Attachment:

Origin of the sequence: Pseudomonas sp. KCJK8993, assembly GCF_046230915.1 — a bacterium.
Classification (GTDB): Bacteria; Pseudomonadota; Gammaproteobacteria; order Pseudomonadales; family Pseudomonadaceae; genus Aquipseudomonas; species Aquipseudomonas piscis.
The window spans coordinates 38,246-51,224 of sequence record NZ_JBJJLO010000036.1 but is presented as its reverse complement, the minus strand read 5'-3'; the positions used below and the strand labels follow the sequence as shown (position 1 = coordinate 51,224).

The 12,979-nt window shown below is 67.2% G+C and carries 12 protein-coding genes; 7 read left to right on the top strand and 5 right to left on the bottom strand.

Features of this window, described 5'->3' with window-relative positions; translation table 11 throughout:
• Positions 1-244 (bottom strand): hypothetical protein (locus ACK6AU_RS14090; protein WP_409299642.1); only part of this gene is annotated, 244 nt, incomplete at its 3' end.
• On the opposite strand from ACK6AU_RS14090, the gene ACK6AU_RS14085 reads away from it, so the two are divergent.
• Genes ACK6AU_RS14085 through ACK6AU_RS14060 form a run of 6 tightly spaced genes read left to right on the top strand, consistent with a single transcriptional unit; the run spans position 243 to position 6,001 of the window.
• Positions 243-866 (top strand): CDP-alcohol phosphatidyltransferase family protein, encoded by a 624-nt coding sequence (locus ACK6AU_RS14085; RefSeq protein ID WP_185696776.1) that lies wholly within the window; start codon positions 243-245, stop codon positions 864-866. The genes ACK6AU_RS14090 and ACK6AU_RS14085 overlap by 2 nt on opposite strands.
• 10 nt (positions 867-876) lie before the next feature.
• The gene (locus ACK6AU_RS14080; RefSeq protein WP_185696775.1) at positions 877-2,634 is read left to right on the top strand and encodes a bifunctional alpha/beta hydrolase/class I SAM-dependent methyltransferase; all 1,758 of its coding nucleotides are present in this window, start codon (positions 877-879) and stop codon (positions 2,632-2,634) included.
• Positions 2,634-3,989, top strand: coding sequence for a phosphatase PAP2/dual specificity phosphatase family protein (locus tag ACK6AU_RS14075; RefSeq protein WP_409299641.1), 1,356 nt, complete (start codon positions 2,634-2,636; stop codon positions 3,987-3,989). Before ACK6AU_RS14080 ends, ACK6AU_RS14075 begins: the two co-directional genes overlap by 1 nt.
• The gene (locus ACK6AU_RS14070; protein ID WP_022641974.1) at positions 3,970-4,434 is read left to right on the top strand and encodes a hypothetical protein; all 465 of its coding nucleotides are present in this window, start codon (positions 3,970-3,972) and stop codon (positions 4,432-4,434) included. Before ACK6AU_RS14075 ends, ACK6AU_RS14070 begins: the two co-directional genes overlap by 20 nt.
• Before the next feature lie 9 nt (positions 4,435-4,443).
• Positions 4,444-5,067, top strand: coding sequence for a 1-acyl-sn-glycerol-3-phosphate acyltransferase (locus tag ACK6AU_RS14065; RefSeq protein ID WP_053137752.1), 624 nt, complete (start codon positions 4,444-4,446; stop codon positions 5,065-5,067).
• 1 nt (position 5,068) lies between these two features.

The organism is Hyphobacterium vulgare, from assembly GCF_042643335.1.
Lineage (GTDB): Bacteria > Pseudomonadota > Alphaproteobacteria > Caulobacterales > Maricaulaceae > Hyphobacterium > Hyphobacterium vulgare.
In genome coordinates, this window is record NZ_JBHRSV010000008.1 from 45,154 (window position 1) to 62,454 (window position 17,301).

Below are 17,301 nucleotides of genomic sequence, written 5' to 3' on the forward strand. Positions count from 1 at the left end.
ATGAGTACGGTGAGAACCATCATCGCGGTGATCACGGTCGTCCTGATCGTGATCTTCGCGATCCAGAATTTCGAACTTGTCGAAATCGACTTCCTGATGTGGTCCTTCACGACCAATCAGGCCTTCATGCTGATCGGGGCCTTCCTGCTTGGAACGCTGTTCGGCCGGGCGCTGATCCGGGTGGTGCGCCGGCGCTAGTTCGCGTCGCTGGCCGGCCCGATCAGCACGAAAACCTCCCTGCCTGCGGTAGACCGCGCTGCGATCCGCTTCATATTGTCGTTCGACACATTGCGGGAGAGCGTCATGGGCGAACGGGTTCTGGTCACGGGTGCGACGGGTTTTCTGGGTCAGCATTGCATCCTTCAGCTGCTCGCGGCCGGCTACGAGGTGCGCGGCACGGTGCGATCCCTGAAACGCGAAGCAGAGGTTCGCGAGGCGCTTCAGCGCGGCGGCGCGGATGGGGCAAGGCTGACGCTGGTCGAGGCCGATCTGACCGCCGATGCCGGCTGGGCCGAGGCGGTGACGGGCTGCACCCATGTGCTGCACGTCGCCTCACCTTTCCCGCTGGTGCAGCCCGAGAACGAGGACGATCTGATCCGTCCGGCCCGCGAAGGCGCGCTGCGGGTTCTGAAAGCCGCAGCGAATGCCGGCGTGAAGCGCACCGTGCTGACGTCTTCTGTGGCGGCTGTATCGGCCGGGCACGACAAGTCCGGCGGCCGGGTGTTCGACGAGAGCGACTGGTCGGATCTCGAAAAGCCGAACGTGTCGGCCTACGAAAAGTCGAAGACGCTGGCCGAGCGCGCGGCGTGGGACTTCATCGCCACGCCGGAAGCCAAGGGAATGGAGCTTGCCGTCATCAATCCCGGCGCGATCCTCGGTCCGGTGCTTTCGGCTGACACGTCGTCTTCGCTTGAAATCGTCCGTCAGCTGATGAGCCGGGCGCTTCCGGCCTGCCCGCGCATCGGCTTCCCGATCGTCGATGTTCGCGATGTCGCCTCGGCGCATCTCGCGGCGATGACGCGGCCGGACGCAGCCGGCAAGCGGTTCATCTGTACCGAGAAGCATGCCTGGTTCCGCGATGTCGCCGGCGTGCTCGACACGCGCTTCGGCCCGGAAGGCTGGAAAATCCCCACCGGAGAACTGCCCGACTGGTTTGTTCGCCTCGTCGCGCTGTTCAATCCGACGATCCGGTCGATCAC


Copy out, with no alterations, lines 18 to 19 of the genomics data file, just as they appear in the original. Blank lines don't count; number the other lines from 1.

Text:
Lineage (GTDB): Bacteria > Pseudomonadota > Alphaproteobacteria > Caulobacterales > Maricaulaceae > Hyphobacterium > Hyphobacterium vulgare.
In genome coordinates, this window is record NZ_JBHRSV010000008.1 from 45,154 (window position 1) to 62,454 (window position 17,301).